A Time to Stop
Bible Text: Matthew 4:1-11 | Preacher: Reverend Dr. Jo Forrest
“Then Jesus was led up by the Spirit into the wilderness to be tempted by the devil.”
For more than two decades, I was required to measure my time in 15-minute increments. For the lawyers or accountants amidst us, who bill in 6 minute increments, a consultant’s 15 minute cycle is easy. It became second nature to recall each day how I would account for my time. Administration. Meetings. Travel. Design. Client development. Employee development. Operations of the firm. How much related revenue did I generate? How much time did I “write off” of my own or among my team? That one would hurt. Writing off time as lost, never to be retrieved or defining a period of time as devoid of no value seemed wrong.
On the flip side, my work as a consultant was to create recommendations and practical ways to reduce the amount of time my clients would spend to serve customers and generate profits. In consumer banking you can imagine all of what a bank teller does. We focused on efficiency. Reduced cycle time. I had all the consultant-speak that focused on getting the most value from the time worked by employees and ensuring investments providing a suitable return within a specific timeframe. It was all about creating measureable value.
Did I create value? After twenty years, that last question began to haunt me while sitting on airplanes and compelled me to question if we truly knew how to measure time. I grew weary of frequent use of economic terms to describe time; spend time, waste time, optimize time, time is money.
One expression that continues to nag at me is, take time. Take time? WE cannot take time. Perhaps we do one task over another. But, we are given time and it is ours to live into without knowing the number of our days – it is not really ours to take. I understand this is just an expression, but we can grow so cavalier about the gift of time and lose track of how we are to honor time and not diminish it to a transaction.
Our Scripture lesson describes a period in Jesus’ life when he was tested. The specific time frame of 40 days, implying his wandering in the desert and fasting were to the end of human limits. Jesus, in the most compromised human condition, encountered all the temptations, which bombard us each day – to choose power over humility, to have our hunger satisfied and acquire in kingdoms of splendor.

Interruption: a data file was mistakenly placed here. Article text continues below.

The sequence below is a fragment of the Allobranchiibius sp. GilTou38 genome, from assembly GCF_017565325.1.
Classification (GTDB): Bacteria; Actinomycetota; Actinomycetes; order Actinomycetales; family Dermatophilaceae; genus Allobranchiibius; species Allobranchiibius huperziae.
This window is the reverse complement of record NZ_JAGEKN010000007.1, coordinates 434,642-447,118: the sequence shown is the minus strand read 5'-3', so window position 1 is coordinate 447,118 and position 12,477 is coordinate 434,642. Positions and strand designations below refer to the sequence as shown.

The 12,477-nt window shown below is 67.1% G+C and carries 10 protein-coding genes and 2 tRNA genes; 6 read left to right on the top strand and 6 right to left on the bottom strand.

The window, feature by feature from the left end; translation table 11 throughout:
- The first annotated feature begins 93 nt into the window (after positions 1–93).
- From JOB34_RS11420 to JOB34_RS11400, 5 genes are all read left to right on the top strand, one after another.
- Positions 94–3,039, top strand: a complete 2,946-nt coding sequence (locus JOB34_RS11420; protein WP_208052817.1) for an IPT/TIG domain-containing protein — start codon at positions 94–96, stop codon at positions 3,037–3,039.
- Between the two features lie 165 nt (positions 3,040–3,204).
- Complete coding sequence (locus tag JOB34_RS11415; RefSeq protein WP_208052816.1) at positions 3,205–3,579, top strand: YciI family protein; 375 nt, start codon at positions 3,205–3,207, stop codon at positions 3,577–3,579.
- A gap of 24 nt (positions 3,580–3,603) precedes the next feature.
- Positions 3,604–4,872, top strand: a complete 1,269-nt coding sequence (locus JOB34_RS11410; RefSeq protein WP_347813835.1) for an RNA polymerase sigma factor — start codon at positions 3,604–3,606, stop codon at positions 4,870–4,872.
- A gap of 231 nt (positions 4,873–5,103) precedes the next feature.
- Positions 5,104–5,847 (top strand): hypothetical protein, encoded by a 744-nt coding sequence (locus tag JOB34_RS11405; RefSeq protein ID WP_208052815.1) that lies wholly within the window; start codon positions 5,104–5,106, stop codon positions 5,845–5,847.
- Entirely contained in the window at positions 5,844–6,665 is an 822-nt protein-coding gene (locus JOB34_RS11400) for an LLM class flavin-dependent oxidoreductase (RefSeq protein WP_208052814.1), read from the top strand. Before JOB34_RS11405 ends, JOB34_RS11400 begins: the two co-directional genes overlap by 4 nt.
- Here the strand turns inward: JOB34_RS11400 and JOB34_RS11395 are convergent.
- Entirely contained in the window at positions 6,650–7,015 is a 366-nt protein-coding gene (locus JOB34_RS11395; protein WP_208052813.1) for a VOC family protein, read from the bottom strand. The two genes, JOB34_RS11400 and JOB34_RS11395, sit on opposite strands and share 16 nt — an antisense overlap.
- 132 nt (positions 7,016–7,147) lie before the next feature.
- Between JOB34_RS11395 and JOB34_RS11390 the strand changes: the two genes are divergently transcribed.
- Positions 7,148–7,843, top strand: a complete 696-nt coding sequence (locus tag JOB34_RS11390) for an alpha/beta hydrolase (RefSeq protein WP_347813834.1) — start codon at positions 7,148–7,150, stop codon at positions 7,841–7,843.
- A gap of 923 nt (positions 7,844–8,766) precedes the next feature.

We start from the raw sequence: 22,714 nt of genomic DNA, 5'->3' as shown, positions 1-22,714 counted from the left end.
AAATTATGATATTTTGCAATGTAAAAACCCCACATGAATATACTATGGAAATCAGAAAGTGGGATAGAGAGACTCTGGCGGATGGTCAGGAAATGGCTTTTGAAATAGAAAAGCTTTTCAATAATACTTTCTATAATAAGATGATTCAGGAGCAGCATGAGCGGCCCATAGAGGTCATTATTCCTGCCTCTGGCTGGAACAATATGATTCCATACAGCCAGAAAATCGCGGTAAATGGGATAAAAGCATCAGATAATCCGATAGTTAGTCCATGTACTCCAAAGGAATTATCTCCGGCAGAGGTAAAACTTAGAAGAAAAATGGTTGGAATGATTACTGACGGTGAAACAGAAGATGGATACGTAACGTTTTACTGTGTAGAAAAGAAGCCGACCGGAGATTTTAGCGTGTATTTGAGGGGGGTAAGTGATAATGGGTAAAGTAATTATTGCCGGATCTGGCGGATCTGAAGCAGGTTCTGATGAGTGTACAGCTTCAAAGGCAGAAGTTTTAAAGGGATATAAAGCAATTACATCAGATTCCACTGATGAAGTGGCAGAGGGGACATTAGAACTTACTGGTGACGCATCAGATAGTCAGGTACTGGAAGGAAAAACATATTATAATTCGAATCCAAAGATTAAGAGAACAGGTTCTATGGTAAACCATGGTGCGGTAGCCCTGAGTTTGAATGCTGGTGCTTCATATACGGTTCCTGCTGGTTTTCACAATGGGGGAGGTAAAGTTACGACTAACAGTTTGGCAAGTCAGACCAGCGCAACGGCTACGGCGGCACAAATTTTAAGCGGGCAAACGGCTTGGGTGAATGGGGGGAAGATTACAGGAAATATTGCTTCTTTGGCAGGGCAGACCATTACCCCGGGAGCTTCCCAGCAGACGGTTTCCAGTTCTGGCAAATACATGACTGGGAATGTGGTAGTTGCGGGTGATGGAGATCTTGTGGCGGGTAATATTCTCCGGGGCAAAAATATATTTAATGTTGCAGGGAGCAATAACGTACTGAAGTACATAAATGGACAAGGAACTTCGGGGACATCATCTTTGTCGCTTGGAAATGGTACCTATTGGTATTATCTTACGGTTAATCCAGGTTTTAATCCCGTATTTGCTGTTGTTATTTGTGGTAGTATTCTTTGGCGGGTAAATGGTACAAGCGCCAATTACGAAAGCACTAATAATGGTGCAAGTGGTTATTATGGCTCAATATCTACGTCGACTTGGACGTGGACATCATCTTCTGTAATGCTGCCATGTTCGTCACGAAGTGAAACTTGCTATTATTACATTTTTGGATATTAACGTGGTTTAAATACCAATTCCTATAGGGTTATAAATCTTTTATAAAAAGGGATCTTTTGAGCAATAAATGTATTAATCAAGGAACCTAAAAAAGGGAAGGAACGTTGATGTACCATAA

Jesus was tempted to turn to these human pleasures, which could be measured and valued in this realm. Jesus did not just reject the devil’s offers; instead, he also turned toward God to live a life which values relationships and love, in action, for one another.
Lent is a time for us to take notice of our lives together and before God. Do we value our lives with one another and as a child of God? Are we living fully into each day – with gusto, with love, freely admitting our humility, allowing ourselves to observe Sabbaths – time with God? Isn’t it crazy that I would mention “allowing” ourselves a Sabbath when scripture defines it as a command? Can we learn to be a human being and not always a human doing? Are we seeking toward the good rather than falling into the temptations placed before us each day?
Lent also asks for us to reflect on our life with God beyond the horizon of our vision. Jesus challenges us to accept on faith our life-long relationship with God that is not bound by death.
With this in mind, over the next six weeks, we will reflect in worship on time in this Lenten journey. Think of the wisdom book from Hebrew Scriptures, Ecclesiastics. Listen as I read selected verses.
For everything there is a season, and a time for every matter under heaven:
a time to be born, and a time to die;
a time to mourn, and a time to dance;
a time to seek, and a time to lose;
a time to keep silence, and a time to speak;
He has made everything suitable for its time; moreover he has put a sense of past and future into their minds, yet they cannot find out what God has done from the beginning to the end. All go to one place; all are from the dust, and all turn to dust again.
Several times in the past week I’ve been asked about “giving up” for Lent. Shouldn’t we all give up something and deny ourselves what we enjoy as a practice to bring us closer to Jesus’ suffering? Really, do we think giving up chocolate is akin to Jesus’ path on Golgotha to his passion?
We are embarking upon a journey which will lead to Jesus’ entrance into Jerusalem, the trial and execution. In these days ahead of us, there is value in thoughtfully considering how we choose to live and what we choose between.
Think of Jesus’ temptations, he was tempted as any human, but rather than just deny what he – or we – crave, he turned toward God, with a confidence in what God values matters so much more.
So may I suggest in the coming weeks, what can you do to, purposefully, draw yourself closer to God? Keep a journal. Pray. Hike. Serve at a homeless shelter. These practices may open up a space for God’s presence to be more clearly felt, and in the process, you may find you are no longer absorbed by social media, or you decline drinking, or unhealthy habits, excessive work, and you will leave them along the way.
If you are attracted to “giving up,” may I then suggest giving up gossip, getting rid of some grudges you’ve been holding on to that obscure your relationship with others and God. Try to give up some of the boundaries; geographic, emotional and social that keep you sheltered from life.
Ash Wednesday is the day to recognize the measure of our time, from ashes to ashes, is not within our control. But, our manner of choosing what we value and how to live is.